It Takes a Village

There’s an unfussy sense of refinement about this urbane home

By Sabine Rothman

Playwright Arthur Miller, who spent his teenage years in the Midwood area, once described Brooklyn as a collection of villages. Carol Chera can attest that's still true today. This mother of five has spent her whole life in Miller's erstwhile southeast Brooklyn neighborhood. What's more, her extended family lives just a short hop away, if that.

Carol, husband Ike, and their five children--four girls and a boy, ranging from ages 19 down to 4--are happily ensconced. "I love having my kids around me," she says. "We play board games on snowy days. We're really like the Waltons; it's almost that corny."

But that clan never lived like this. Carol's tastes are urbane--and so is her home. Architect Warren Meister built it for the Cheras about eight years ago, designing it to blend into its neighborhood of freestanding houses and tree-lined streets.

Inside, the flowing rooms are human in scale but still generous, with graceful woodwork, fine paneling, and coffered ceilings. But life had somehow gotten in the way of decorating. "We slept on a mattress on the floor," admits Carol.

That started to change four years ago, when interior designer William McIntosh stepped in to help decorate the house. "I'm a control freak, but when it comes to Bill, I surrender," Carol offers. "Whatever I dream about, he takes to the next level."

Taking cues from her wardrobe--and combining them with his own aesthetic sensibilities--McIntosh chose a sophisticated neutral palette. He's one of those rare designers who can make neutral colors exciting. "There's so much more than beige," he explains. "So that it doesn't get boring, you need to pull in a range of tones, from the depth of warm black to cool, icy whites." He combined that nuanced palette with tremendous textural variety--silk and felt, lacquer and plaster, hammered bronze and polished nickel. The living room has two sofas: one with a sleek bench cushion clad in mink-brown wool, the other in tufted natural linen. Elegant variation in its best sense.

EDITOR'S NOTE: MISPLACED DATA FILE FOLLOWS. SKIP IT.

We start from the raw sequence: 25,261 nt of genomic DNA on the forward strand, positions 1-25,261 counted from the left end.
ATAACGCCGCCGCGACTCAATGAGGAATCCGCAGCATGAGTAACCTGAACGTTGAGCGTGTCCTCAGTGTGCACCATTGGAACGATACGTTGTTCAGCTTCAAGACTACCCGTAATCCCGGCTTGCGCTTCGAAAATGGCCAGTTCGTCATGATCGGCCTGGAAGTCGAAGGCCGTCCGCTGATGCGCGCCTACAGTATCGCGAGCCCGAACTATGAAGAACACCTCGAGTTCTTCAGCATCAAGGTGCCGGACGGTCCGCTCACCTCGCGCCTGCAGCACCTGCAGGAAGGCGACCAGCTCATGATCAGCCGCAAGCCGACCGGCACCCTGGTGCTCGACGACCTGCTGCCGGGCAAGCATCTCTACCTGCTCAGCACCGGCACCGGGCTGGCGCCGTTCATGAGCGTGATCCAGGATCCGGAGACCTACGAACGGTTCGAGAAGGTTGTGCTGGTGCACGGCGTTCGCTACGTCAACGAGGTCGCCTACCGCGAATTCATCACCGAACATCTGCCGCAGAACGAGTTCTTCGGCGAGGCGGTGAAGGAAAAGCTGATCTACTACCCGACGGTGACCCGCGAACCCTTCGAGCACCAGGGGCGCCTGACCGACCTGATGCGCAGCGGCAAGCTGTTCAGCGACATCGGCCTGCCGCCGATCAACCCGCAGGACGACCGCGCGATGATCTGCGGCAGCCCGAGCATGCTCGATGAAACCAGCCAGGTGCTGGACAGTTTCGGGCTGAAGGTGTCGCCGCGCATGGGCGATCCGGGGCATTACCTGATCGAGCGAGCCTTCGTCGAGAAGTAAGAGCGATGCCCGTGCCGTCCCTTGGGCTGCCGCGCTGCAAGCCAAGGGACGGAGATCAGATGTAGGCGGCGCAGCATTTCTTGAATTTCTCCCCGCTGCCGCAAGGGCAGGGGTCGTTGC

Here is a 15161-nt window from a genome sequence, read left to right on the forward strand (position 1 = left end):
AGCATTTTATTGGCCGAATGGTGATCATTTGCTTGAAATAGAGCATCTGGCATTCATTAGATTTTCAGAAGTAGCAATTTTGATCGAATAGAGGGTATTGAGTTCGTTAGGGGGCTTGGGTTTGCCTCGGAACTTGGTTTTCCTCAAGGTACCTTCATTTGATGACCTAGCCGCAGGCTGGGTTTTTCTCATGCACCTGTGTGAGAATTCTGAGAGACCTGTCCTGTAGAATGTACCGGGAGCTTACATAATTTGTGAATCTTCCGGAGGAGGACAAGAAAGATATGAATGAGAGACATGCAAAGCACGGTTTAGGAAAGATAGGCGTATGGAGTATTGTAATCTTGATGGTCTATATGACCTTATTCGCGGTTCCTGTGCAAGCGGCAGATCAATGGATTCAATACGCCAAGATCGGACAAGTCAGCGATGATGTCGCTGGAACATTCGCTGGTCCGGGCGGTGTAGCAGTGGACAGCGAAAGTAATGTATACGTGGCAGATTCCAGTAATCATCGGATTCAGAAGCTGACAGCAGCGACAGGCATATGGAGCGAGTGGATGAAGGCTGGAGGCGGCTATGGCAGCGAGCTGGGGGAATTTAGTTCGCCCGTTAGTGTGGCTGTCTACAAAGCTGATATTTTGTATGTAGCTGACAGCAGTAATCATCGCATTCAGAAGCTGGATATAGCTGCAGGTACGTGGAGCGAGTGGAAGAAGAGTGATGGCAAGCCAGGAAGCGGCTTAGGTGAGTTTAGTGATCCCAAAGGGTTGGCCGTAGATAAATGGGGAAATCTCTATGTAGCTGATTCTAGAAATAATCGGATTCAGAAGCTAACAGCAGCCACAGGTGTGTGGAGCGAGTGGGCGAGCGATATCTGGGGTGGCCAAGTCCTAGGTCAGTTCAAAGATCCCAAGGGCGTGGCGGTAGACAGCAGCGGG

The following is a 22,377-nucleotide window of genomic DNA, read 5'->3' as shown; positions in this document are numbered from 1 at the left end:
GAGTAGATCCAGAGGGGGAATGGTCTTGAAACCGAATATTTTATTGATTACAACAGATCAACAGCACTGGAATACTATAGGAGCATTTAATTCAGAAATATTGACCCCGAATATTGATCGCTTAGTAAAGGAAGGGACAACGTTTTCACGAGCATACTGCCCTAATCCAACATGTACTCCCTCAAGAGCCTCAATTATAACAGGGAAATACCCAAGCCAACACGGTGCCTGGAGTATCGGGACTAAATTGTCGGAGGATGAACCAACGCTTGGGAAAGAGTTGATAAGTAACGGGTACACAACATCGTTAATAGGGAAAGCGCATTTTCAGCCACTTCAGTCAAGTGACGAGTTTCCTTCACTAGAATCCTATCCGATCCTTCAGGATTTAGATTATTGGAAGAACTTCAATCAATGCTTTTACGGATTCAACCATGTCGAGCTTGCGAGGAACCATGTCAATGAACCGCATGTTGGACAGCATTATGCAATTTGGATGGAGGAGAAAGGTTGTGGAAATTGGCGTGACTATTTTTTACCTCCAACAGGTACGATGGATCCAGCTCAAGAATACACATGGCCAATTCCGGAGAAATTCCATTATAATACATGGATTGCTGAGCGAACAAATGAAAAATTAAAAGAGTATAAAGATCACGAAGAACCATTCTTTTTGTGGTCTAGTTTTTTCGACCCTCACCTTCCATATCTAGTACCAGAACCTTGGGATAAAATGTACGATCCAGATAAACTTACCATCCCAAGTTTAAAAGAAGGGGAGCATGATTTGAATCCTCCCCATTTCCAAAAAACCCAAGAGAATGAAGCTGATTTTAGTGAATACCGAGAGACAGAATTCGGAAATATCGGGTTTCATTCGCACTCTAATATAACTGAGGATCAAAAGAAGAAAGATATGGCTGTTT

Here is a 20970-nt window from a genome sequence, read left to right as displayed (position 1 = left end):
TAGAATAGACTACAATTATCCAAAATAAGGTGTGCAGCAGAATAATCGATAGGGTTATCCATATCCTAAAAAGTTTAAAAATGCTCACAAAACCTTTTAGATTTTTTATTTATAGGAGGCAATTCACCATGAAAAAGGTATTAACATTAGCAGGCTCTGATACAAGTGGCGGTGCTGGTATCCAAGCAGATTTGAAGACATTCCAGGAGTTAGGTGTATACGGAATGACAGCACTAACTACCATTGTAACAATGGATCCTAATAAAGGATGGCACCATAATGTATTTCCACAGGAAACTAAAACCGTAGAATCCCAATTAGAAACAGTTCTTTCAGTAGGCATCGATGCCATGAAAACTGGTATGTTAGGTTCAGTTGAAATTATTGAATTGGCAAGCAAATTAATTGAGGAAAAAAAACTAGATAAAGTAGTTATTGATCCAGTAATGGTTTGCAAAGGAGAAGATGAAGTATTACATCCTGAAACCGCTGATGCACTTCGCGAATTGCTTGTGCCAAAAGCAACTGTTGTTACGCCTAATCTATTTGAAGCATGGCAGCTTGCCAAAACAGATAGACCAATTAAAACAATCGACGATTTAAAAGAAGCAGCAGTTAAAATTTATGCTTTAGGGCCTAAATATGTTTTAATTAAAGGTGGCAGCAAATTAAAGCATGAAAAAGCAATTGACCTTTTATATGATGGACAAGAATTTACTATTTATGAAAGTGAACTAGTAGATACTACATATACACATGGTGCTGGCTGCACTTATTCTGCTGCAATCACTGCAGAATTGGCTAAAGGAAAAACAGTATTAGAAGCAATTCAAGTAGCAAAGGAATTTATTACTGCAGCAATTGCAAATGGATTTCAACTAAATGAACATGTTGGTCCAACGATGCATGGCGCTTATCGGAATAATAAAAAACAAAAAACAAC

Alternating tailored details and daring broad strokes also contributes to the unfussy sense of refinement. McIntosh wrapped the living room bookshelves in felt and edged them with nail heads, a favorite design detail. The bedroom features 40,000 more nail heads that delineate the border between wool-upholstered walls the color of pale chocolate milk and wainscoting painted to match. A plaster fireplace mantelpiece hand-sculpted by artist Malcolm Hill is the tour de force here. Its undulating pods bring an organic lightness that perfectly complements the polished-nickel bed frame. "I wanted drama, not a disco," Carol says.

Carol particularly loves her bedroom curtains. They're layered: an embroidered sheer under sleek, boxy, tailored taffeta. "They look like me," she explains. "Sometimes I'm old-fashioned. But, sometimes I want to feel young and fun and sleek and modern."

In the couple's dressing rooms, McIntosh lacquered existing woodwork the same pale chocolate milk color he used in the bedroom, replaced solid shelves with Lucite and panels with nickel grilles, clad the walls in felt and outlined them with nail heads, and switched out the hardware for polished nickel. "Small surgical insertions changed the whole look," he explains.

The dining room--inspired by a photograph of Yves Saint Laurent's dining room that Carol spotted in a Christie's catalog--may be the most dramatic space of all. "It took two guys three weeks to achieve that finish," says McIntosh of the chocolate walls and ceiling. His grand gesture: a Murano chandelier that looks like a golden sea creature descending over the table. ?Art adviser Elizabeth Wingate, who has worked with Carol and Ike on their collection, found an abstract Pat Steir painting to complete the scene.

Comfortable in this elegant setting, Carol's thoughts, as always, turn to her family. "One day my kids will be married," she says. "I want all of us--and grandchildren--sitting around that table." Like this home, it'll be worth the wait.